If you’re still holding onto an iPhone 4 or 5 because you don’t want to get a bigger phone, this is the upgrade you’ve been waiting for.
Apple iPhone SE
The iPhone SE packs all of the performance of Apple’s iPhone 6s into the compact 4-inch body of an iPhone 5s, a phone that was already considered undersized back in 2013. While a small phone with powerful performance may sound appealing, does a 4-inch phone still have a place in 2016?
Now, I actually really liked the iPhone 5s design and feel it still holds up well now. The iPhone SE looks almost identical to the iPhone 5s. It has the same aluminum body, with the exact same dimensions, weighing just 1g more. Even after using a larger 4.7-inch iPhone for the past year and a half, switching to the SE’s compact design felt like returning to a familiar friend. In fact, in my review of the iPhone 6, I commented that the rounded edges of the iPhone 6 make it feel a bit slippery, so going back to the flat sides and more manageable size of the iPhone SE was welcoming. The only noticeable design change is that the chamfered edges are no longer polished. Instead, they have a matte finish that matches the sides of the phone.
On the back, the SE sports the same 12-megapixel, 29mm, f/2.2 module you’ll find on the iPhone 6s. And because the phone itself is a little thicker, there’s no camera bump here. Like the 6s, you can take Live Photos with the SE as well. Unfortunately, the front camera hasn’t been upgraded, and is the same 1.2-megapixel FaceTime camera that came with the iPhone 6 and 5s.
Image performance from the rear camera was excellent, and photos are indistinguishable from those taken with the 6s. Color reproduction was accurate, and details remain sharp throughout the picture. Having said that, it’s not as easy to take good photos with the SE as the viewfinder is tiny.
AT A GLANCE
Apple A9 64-bit dualcore
4.0-inch Retina HD
/ 1,136 x 640 pixels
(326ppi) / IPS
123.8 x 58.6 x 7.6mm
The SE has the same 4-inch 1,136 x 640 pixels resolution (326 ppi) display as the iPhone 5s, which means it unfortunately doesn’t support 3D Touch. While I enjoyed going back to the smaller body of the iPhone SE, the smaller screen took much longer to adjust to. I’ve gotten used to a 4.7-inch screen, so seeing everything shrunk down had me constantly squinting at my phone or bringing it closer to my face. The smaller keyboard also resulted in quite a few typos. The screen itself also isn’t the best I’ve seen from Apple. There’s a slightly yellowish tinge to whites that just isn’t there on the iPhone 6 and 6s. It’s good enough though, and the display is bright and sharp enough to use outdoors or under bright lights. Contrast could probably be a little better, but LCD displays will never be able to match up to AMOLED screens for contrast anyway.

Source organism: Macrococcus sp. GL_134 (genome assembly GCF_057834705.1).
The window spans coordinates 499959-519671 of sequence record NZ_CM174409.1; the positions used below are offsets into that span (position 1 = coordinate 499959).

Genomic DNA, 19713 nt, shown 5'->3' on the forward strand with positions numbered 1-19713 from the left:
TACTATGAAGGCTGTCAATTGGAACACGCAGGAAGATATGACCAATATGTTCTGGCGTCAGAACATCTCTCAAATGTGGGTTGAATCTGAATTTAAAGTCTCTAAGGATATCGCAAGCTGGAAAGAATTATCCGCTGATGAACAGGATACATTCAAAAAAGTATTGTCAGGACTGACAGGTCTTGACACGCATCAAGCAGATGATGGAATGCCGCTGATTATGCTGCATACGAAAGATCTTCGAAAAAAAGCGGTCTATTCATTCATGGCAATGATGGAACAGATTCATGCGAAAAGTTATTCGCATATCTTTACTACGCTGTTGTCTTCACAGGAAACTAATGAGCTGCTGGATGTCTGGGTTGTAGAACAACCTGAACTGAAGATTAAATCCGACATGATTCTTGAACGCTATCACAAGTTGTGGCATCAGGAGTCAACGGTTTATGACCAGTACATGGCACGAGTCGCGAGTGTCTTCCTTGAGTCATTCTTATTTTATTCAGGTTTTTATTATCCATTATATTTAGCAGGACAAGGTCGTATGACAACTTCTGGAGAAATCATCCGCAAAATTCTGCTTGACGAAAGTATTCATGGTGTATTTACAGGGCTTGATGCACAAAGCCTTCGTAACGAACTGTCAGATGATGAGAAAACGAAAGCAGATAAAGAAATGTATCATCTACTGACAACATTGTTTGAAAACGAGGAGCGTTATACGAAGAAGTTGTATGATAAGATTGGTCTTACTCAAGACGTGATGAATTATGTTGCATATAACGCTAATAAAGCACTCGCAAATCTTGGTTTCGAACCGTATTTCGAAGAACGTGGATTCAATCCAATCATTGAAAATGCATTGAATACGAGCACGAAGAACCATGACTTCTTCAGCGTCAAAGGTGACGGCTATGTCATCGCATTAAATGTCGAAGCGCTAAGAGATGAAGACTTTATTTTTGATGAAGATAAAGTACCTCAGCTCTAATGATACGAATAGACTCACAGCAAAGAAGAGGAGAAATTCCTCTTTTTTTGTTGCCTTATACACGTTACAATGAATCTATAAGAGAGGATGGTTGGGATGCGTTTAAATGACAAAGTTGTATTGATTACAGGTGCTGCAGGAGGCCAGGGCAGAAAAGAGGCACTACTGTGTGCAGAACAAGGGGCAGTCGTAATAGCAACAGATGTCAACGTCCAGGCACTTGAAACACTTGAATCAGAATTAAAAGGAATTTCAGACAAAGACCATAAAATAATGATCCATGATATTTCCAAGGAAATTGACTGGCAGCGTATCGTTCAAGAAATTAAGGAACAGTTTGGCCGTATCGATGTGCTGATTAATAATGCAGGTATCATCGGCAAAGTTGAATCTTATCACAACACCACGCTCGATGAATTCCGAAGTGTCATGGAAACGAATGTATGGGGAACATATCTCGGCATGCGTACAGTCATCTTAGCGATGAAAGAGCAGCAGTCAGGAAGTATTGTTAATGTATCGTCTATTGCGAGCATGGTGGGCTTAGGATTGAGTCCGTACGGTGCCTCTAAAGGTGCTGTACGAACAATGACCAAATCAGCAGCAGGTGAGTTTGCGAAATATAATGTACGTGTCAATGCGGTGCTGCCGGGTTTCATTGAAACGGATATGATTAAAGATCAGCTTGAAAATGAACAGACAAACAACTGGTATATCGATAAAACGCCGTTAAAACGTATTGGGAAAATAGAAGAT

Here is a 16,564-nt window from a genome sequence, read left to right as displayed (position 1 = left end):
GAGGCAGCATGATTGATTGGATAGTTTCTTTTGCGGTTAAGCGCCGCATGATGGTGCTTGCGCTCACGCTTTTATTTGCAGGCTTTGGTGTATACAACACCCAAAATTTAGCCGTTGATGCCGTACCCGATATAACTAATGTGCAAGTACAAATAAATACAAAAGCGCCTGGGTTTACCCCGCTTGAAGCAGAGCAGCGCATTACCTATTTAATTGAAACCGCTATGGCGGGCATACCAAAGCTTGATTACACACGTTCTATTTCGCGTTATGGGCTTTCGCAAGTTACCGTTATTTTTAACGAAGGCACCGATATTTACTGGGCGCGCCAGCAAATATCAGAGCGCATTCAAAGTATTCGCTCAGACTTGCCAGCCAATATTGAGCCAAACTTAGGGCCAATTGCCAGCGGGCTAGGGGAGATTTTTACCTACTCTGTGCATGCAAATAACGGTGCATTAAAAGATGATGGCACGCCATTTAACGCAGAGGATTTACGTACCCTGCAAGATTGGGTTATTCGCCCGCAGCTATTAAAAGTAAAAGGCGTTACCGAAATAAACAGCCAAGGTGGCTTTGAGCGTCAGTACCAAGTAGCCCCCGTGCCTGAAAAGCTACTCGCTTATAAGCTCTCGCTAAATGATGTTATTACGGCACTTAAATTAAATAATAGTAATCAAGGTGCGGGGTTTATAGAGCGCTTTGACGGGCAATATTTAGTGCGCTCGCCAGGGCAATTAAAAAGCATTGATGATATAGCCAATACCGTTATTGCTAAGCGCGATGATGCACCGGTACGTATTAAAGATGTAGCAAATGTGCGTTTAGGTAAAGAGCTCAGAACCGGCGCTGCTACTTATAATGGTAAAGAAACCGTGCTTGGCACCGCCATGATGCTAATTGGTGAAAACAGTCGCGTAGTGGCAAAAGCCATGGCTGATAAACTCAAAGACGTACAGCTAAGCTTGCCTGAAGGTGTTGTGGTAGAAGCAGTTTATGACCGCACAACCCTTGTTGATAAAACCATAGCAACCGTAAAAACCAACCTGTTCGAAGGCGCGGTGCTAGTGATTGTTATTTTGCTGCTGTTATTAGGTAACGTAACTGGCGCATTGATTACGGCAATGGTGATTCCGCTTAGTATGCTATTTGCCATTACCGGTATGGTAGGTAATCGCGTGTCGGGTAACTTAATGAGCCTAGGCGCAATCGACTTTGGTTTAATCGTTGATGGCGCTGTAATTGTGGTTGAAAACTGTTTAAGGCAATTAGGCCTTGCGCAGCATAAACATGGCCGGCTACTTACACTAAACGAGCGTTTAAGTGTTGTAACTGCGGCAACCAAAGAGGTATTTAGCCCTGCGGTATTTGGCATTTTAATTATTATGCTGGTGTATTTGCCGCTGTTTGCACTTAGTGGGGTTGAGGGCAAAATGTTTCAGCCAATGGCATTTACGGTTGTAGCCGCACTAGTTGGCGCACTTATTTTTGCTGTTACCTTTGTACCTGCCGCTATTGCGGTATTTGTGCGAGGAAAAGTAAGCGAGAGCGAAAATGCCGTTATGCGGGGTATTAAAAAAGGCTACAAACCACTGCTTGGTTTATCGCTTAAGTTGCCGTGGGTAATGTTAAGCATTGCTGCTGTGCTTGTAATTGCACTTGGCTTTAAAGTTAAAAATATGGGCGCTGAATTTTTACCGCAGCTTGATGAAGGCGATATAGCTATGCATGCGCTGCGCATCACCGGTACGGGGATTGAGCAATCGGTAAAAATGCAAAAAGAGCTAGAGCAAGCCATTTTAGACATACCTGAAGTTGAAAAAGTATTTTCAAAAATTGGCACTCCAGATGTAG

Below the display, there’s a Touch ID fingerprint scanner. Unfortunately, it’s the same first generation scanner that debuted on the iPhone 5s, and not the faster, more accurate model the 6s uses. It’s a little slower to unlock the phone, but again, serviceable.
The iPhone SE is armed with the same A9 processor and 2GB RAM found inside the iPhone 6s. It also has the same integrated M9 motion co-processor, which means you can use the “Hey Siri” voice prompt to activate Siri whenever you want. As expected, benchmark performance was top notch, with the SE matching the 6s and 6s Plus, as well as every flagship Android phone out there. Battery life was also surprisingly good. While the SE has a relatively small 1,624mAh capacity battery, its power efficient processor and smaller display let it run for nearly 12 hours on our video-looping battery benchmark.
The iPhone SE nearly has it all, great performance, long battery life, fantastic rear camera, attractive design and affordable price. In fact, the only thing it doesn’t have is a big screen.
I wonder though if the SE has come just a little too late. The way we use our smartphones today - reading websites, sending messages, watching videos, viewing pictures on Instagram and Facebook - all benefit from a larger display. On the SE’s tiny display, Instagram shows one picture at a time, which means a lot of scrolling. We probably spend more time looking at our phones than anything else we do, so unless you want to constantly strain your eyes, it just makes sense to have a bigger display. And looking further forward, it’s only going to get worse (or better depending on how you look at it).
With virtual reality and the Internet of Things, you’re going to be looking at your smartphone display more and more. The iPhone SE may be perfect right now for people still resisting large displays, but it’s only a matter of time until you have to upgrade, and when you do, you’ll wonder why you didn’t do it sooner.
The chamfered edges on the SE
are matte instead of the mirror
finish used on the 5s.
Along with the 5s’ original Silver,
Space Gray and Gold colors, the
SE is also available in Rose Gold.